While the Communist paradise may have sounded good on paper, it was doomed to fail from the start. Ineptitude, chronic shortages of basic goods and mindless idiocy ruled every day. Six hours of waiting in line to buy a piece of meat, then a mad rush to the other side of town because of a rumor of an imminent delivery of ….panties. Or toilet paper. A sub-economy quickly developed where services were traded for goods and in turn traded for favors. Petty pilfering was a way of life. “If you don't steal from the state, you are stealing from your family” was the handy justifier. Everything was upside down. The uneducated halfwits were in charge and the smart ones, like university professors did hard labor in limestone quarries or uranium mines. It was a pretend society that daily boasted of great achievements yet could not ensure that milk was in regular supply. Industries were monopolized, with only one company making coats and only one making radios for example; no choice, no incentive, no competition. But people plodded through it and there was little visible discontent.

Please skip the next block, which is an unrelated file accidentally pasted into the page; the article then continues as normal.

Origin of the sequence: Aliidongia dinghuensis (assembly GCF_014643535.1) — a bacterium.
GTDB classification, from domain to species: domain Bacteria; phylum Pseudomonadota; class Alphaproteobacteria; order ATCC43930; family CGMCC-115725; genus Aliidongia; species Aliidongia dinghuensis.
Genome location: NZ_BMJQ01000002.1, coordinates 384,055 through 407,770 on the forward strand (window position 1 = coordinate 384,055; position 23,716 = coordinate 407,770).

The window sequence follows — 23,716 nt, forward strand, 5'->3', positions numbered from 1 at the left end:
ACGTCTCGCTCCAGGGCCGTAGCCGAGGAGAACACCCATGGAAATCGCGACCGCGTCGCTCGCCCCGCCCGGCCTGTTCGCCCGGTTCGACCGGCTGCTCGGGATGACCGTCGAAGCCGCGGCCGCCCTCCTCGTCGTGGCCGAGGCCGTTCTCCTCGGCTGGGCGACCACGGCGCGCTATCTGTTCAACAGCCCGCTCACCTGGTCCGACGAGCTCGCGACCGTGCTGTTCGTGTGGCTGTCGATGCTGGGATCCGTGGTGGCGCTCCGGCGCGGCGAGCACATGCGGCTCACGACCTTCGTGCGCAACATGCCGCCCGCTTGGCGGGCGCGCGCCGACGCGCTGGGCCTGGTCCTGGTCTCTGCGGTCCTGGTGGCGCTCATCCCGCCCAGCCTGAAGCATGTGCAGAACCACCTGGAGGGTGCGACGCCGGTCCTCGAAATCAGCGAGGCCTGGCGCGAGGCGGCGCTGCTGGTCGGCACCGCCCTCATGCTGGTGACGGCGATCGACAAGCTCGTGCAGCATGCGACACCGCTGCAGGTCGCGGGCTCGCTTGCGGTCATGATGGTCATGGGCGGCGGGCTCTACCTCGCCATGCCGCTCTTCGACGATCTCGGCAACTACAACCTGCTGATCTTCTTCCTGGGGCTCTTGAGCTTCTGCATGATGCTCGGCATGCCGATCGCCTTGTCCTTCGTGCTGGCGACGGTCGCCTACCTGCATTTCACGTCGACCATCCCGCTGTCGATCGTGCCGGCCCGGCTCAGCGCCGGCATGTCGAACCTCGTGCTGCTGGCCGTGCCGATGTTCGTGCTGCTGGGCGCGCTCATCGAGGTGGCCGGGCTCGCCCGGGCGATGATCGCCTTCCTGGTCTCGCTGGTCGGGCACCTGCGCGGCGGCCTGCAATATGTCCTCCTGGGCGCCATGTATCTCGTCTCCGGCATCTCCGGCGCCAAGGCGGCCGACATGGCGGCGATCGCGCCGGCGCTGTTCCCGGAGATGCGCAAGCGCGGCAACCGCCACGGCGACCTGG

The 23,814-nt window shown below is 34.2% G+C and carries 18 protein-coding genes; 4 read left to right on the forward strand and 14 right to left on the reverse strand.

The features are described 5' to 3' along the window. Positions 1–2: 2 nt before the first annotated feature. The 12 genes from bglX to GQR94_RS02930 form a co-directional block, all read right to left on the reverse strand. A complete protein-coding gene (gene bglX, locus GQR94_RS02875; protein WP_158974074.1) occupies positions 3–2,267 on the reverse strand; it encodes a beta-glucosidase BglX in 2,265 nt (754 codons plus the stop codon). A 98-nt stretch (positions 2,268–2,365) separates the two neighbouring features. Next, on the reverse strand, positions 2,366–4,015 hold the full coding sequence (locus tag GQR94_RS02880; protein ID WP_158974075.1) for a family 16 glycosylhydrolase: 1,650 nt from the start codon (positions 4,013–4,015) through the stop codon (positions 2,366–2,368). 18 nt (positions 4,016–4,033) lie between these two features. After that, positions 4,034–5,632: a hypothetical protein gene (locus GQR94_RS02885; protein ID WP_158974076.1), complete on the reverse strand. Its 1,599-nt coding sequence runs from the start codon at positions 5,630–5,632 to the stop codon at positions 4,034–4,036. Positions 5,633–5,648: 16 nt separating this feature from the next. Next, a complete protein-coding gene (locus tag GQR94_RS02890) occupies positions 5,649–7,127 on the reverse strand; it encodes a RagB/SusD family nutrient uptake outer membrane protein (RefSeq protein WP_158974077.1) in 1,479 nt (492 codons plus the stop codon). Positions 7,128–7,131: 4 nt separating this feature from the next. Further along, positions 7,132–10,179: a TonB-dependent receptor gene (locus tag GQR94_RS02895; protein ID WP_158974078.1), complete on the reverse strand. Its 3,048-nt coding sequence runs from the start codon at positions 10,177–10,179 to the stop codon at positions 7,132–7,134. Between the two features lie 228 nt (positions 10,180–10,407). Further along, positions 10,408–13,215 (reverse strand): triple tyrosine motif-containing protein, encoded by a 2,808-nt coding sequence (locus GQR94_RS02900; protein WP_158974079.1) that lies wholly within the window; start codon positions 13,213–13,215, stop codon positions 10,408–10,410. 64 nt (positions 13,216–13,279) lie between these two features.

A comrade goes into a car showroom in Czechoslovakia and wants to buy a car. He picks out the model and asks about the delivery date. The salesman consults a big book and says:
“Your new car will be delivered in 10 years and 14 days”.
“Morning or afternoon?”, the guy asks.
“Why do you want to know?”.
“Well, my phone line is scheduled to be installed that morning.”

The joke may be an exaggeration, but it is essentially truthful. The domestically produced Skoda and maybe some Soviet and East German makes were the only cars one could buy. They were always in short supply and there was a waiting list. This resulted in an absurd situation where a used car was actually worth more than new one, as one did not have to wait for it. After I left in 1969 my father finally decided to buy a used car. The process involved a week of waiting outside of a dealership 24 hours a day, sharing the duty with my then brother-in-law and camping on the sidewalk

Another desperate shortage was housing. It was not unusual for two families to share a two-room apartment for years. Then the Communists started to build prefabricated concrete panel high rises and the situation was eased somewhat, but even these new apartments were allocated on a quota basis; a party membership being a requirement. Even then one could wait years to be assigned an apartment.